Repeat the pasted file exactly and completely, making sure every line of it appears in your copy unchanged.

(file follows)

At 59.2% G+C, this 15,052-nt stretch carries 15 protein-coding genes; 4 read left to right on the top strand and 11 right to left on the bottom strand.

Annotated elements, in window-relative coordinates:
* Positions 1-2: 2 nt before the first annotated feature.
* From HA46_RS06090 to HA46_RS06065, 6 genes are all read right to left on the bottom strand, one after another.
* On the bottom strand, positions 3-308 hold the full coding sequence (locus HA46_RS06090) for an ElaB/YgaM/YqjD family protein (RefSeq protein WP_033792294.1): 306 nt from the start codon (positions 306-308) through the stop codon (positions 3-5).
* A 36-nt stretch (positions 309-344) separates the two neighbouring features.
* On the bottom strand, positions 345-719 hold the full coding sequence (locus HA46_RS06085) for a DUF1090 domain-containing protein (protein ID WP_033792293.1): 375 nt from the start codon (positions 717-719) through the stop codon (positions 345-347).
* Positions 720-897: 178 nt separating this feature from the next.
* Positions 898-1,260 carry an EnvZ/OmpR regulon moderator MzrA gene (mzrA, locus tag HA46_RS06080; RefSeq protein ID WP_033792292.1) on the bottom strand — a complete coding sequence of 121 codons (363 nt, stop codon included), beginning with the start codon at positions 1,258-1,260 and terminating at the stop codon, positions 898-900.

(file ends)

At 59.2% G+C, this 15,052-nt stretch carries 15 protein-coding genes; 4 read left to right on the top strand and 11 right to left on the bottom strand.

Annotated elements, in window-relative coordinates:
* Positions 1-2: 2 nt before the first annotated feature.
* From HA46_RS06090 to HA46_RS06065, 6 genes are all read right to left on the bottom strand, one after another.
* On the bottom strand, positions 3-308 hold the full coding sequence (locus HA46_RS06090) for an ElaB/YgaM/YqjD family protein (RefSeq protein WP_033792294.1): 306 nt from the start codon (positions 306-308) through the stop codon (positions 3-5).
* A 36-nt stretch (positions 309-344) separates the two neighbouring features.
* On the bottom strand, positions 345-719 hold the full coding sequence (locus HA46_RS06085) for a DUF1090 domain-containing protein (protein ID WP_033792293.1): 375 nt from the start codon (positions 717-719) through the stop codon (positions 345-347).
* Positions 720-897: 178 nt separating this feature from the next.
* Positions 898-1,260 carry an EnvZ/OmpR regulon moderator MzrA gene (mzrA, locus tag HA46_RS06080; RefSeq protein ID WP_033792292.1) on the bottom strand — a complete coding sequence of 121 codons (363 nt, stop codon included), beginning with the start codon at positions 1,258-1,260 and terminating at the stop codon, positions 898-900.